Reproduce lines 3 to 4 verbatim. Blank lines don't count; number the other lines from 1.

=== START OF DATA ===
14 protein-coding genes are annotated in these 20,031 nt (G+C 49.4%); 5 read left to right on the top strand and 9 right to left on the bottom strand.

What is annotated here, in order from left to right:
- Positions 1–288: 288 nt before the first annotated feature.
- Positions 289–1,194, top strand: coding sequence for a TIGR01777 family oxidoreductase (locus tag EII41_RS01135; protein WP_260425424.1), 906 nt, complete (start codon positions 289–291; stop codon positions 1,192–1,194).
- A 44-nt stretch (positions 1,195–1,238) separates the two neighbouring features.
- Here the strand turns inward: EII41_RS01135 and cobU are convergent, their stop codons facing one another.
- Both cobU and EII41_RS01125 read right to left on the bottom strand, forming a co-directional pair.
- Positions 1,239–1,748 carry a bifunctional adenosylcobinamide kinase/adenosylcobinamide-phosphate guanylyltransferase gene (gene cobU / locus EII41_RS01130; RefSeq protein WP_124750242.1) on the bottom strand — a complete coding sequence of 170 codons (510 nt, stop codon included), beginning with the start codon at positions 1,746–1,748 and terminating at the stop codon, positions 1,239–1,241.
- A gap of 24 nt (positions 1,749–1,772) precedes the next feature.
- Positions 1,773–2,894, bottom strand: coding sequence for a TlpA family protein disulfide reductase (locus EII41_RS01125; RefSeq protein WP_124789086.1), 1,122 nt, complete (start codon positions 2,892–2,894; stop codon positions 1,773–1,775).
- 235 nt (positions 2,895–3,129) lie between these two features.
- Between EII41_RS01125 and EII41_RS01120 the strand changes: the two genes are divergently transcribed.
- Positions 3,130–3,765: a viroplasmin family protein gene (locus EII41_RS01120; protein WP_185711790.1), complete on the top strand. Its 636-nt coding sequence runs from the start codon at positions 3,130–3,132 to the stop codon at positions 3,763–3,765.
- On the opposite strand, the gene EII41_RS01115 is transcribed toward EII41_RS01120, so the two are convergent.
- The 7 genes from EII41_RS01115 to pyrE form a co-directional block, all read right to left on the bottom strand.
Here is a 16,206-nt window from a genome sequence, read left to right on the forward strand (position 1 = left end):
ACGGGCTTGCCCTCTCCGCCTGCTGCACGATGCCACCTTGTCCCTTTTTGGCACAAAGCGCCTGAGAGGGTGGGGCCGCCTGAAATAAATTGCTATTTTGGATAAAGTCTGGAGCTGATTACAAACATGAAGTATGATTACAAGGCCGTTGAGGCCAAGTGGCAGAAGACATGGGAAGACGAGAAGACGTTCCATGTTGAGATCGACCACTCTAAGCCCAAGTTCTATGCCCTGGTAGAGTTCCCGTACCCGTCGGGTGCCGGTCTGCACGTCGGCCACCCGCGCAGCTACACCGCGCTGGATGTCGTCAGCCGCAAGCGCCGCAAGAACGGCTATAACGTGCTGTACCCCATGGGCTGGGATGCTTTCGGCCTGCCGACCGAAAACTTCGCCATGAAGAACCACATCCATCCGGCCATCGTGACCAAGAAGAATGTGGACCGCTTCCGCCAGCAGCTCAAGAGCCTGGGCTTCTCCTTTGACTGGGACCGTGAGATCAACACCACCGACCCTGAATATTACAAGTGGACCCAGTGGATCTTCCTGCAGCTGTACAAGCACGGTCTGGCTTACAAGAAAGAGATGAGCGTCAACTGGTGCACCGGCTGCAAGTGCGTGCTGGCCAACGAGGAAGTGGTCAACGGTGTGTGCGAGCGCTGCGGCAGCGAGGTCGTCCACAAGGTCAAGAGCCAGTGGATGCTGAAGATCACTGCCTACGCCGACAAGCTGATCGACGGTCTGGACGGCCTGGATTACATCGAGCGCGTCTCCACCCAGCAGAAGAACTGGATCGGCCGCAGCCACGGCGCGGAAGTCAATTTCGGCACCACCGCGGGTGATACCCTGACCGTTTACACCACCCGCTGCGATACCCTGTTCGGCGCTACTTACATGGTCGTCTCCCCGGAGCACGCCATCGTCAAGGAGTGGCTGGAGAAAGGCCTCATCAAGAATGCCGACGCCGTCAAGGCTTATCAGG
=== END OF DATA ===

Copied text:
- Positions 1–288: 288 nt before the first annotated feature.
- Positions 289–1,194, top strand: coding sequence for a TIGR01777 family oxidoreductase (locus tag EII41_RS01135; protein WP_260425424.1), 906 nt, complete (start codon positions 289–291; stop codon positions 1,192–1,194).